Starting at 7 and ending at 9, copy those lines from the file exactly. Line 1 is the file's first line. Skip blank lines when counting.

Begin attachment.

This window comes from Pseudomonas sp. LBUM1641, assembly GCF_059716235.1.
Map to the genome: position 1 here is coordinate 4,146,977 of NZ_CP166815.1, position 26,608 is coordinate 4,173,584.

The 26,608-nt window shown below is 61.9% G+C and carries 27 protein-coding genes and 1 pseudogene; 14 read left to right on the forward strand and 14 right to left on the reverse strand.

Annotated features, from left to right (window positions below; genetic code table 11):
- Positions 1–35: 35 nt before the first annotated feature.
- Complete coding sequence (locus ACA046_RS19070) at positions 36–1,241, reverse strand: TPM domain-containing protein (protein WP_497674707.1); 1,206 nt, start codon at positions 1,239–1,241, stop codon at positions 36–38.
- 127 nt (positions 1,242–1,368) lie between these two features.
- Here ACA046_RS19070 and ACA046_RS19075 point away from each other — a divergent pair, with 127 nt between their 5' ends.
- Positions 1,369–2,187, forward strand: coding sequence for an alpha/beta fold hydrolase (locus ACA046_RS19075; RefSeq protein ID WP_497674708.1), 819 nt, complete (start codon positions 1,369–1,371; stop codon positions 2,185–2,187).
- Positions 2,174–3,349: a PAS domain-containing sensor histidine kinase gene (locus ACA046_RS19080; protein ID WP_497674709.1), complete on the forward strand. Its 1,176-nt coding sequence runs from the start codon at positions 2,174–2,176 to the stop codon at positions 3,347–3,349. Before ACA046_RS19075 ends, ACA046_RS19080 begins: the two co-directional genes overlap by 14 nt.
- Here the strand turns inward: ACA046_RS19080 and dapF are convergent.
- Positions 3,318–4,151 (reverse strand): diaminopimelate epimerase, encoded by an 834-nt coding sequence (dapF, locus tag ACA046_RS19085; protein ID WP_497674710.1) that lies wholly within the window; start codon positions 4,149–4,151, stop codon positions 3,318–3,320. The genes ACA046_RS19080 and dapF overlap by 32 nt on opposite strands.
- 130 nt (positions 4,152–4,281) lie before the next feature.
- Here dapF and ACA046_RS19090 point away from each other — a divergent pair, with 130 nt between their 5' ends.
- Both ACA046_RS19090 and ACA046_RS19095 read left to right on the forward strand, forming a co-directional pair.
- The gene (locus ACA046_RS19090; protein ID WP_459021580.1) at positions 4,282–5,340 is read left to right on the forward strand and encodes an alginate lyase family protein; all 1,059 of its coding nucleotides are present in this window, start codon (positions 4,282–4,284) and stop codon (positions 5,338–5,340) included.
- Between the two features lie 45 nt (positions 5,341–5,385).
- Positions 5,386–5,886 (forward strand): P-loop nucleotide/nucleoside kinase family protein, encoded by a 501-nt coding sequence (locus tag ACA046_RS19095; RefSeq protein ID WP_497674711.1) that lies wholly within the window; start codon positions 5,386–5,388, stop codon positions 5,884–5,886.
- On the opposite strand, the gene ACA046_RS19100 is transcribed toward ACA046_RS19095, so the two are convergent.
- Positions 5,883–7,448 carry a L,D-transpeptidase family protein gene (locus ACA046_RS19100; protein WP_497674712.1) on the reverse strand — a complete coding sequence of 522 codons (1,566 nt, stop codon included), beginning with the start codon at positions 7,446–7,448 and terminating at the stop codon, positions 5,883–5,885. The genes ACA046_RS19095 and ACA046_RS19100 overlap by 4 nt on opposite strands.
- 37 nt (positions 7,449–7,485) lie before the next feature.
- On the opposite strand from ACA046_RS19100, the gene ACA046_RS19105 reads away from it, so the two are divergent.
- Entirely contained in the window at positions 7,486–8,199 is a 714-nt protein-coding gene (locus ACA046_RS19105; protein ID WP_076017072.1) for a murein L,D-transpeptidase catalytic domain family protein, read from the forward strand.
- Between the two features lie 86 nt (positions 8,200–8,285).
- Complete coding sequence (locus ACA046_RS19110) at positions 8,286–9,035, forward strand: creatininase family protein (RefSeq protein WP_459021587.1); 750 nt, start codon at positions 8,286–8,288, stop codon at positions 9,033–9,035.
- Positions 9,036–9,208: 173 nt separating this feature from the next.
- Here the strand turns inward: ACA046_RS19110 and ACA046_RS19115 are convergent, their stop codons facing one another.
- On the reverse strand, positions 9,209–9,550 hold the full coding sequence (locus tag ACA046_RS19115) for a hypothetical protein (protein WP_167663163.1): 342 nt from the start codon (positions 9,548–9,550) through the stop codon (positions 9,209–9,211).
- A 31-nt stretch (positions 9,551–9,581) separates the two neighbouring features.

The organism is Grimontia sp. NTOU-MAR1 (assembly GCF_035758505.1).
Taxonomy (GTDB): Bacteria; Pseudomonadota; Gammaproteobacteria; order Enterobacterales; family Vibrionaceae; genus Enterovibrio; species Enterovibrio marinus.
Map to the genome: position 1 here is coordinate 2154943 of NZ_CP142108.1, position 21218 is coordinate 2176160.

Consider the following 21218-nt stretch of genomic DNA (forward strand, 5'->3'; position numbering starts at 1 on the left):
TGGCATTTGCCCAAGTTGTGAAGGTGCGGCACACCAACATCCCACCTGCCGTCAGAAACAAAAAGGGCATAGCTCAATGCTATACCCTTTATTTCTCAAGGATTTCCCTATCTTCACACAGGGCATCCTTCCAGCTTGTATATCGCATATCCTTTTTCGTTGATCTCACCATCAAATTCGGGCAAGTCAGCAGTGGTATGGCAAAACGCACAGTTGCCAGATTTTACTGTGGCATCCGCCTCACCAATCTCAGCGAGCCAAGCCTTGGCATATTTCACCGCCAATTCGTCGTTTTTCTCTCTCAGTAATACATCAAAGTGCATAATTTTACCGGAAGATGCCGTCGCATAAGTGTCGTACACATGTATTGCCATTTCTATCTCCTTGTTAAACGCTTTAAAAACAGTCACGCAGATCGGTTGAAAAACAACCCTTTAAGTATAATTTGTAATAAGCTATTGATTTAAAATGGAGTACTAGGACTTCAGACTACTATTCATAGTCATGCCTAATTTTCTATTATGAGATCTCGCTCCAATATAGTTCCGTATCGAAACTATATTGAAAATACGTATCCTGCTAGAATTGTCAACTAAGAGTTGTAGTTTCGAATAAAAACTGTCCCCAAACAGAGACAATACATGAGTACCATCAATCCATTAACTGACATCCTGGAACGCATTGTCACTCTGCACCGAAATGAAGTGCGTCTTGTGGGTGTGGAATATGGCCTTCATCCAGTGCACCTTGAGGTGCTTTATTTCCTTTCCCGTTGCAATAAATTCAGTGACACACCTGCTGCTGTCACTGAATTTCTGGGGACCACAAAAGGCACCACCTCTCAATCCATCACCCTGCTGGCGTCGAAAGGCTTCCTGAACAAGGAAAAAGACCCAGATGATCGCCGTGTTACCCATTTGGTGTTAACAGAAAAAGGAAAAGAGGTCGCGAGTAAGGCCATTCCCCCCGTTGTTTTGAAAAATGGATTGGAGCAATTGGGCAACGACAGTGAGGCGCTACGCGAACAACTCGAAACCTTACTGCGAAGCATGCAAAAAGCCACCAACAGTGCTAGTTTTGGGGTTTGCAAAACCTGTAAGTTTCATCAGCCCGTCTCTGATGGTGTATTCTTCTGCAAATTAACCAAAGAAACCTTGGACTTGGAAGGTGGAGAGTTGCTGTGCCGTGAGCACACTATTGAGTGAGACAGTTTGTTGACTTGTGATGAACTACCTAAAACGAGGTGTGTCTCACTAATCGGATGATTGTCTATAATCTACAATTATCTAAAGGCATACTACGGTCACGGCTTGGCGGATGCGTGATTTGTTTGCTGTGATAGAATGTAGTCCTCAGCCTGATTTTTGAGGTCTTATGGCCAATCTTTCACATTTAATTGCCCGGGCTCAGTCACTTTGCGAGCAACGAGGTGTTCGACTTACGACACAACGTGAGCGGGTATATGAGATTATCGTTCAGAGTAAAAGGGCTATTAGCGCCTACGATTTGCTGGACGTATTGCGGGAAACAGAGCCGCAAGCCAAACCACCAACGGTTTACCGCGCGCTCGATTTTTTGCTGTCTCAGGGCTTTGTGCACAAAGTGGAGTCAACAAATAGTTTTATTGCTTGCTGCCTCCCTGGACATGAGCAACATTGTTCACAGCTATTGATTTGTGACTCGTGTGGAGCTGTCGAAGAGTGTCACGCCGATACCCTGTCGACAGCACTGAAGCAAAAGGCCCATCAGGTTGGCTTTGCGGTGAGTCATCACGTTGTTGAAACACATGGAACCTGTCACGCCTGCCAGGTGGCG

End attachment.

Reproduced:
- 127 nt (positions 1,242–1,368) lie between these two features.
- Here ACA046_RS19070 and ACA046_RS19075 point away from each other — a divergent pair, with 127 nt between their 5' ends.
- Positions 1,369–2,187, forward strand: coding sequence for an alpha/beta fold hydrolase (locus ACA046_RS19075; RefSeq protein ID WP_497674708.1), 819 nt, complete (start codon positions 1,369–1,371; stop codon positions 2,185–2,187).